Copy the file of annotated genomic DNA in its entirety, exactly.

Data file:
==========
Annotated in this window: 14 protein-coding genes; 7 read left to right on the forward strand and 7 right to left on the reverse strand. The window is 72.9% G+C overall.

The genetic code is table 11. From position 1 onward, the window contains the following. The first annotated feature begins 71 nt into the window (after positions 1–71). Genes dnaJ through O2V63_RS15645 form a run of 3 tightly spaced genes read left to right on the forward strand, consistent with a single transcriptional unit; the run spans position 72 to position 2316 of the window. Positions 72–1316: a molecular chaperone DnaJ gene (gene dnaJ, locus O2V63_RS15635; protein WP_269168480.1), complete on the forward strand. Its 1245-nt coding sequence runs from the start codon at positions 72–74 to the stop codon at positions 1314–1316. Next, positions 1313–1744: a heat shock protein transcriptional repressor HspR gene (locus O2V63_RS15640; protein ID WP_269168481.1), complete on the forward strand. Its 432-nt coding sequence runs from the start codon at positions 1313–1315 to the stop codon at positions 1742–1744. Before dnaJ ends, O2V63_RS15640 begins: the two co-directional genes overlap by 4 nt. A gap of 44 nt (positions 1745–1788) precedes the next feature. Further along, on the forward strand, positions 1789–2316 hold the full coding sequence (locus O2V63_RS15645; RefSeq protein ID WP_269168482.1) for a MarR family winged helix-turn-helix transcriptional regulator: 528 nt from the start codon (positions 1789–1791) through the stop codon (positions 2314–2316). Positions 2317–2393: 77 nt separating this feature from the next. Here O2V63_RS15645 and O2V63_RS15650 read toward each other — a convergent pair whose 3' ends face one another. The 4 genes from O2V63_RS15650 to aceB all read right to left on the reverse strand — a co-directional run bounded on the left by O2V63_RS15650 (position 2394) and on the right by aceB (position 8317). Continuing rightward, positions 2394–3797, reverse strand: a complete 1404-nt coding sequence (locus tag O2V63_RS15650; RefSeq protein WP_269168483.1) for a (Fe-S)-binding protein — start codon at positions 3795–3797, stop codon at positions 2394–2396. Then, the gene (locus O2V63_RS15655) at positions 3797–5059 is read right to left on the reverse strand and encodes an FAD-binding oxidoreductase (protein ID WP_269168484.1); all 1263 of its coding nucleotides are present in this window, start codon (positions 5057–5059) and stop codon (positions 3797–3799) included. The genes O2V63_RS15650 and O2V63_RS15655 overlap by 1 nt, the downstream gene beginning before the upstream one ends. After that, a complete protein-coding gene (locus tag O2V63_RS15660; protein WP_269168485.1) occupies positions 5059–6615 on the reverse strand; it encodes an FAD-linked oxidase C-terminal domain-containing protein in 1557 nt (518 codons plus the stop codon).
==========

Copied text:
Annotated in this window: 14 protein-coding genes; 7 read left to right on the forward strand and 7 right to left on the reverse strand. The window is 72.9% G+C overall.

The genetic code is table 11. From position 1 onward, the window contains the following. The first annotated feature begins 71 nt into the window (after positions 1–71). Genes dnaJ through O2V63_RS15645 form a run of 3 tightly spaced genes read left to right on the forward strand, consistent with a single transcriptional unit; the run spans position 72 to position 2316 of the window. Positions 72–1316: a molecular chaperone DnaJ gene (gene dnaJ, locus O2V63_RS15635; protein WP_269168480.1), complete on the forward strand. Its 1245-nt coding sequence runs from the start codon at positions 72–74 to the stop codon at positions 1314–1316. Next, positions 1313–1744: a heat shock protein transcriptional repressor HspR gene (locus O2V63_RS15640; protein ID WP_269168481.1), complete on the forward strand. Its 432-nt coding sequence runs from the start codon at positions 1313–1315 to the stop codon at positions 1742–1744. Before dnaJ ends, O2V63_RS15640 begins: the two co-directional genes overlap by 4 nt. A gap of 44 nt (positions 1745–1788) precedes the next feature. Further along, on the forward strand, positions 1789–2316 hold the full coding sequence (locus O2V63_RS15645; RefSeq protein ID WP_269168482.1) for a MarR family winged helix-turn-helix transcriptional regulator: 528 nt from the start codon (positions 1789–1791) through the stop codon (positions 2314–2316). Positions 2317–2393: 77 nt separating this feature from the next. Here O2V63_RS15645 and O2V63_RS15650 read toward each other — a convergent pair whose 3' ends face one another. The 4 genes from O2V63_RS15650 to aceB all read right to left on the reverse strand — a co-directional run bounded on the left by O2V63_RS15650 (position 2394) and on the right by aceB (position 8317). Continuing rightward, positions 2394–3797, reverse strand: a complete 1404-nt coding sequence (locus tag O2V63_RS15650; RefSeq protein WP_269168483.1) for a (Fe-S)-binding protein — start codon at positions 3795–3797, stop codon at positions 2394–2396. Then, the gene (locus O2V63_RS15655) at positions 3797–5059 is read right to left on the reverse strand and encodes an FAD-binding oxidoreductase (protein ID WP_269168484.1); all 1263 of its coding nucleotides are present in this window, start codon (positions 5057–5059) and stop codon (positions 3797–3799) included. The genes O2V63_RS15650 and O2V63_RS15655 overlap by 1 nt, the downstream gene beginning before the upstream one ends. After that, a complete protein-coding gene (locus tag O2V63_RS15660; protein WP_269168485.1) occupies positions 5059–6615 on the reverse strand; it encodes an FAD-linked oxidase C-terminal domain-containing protein in 1557 nt (518 codons plus the stop codon).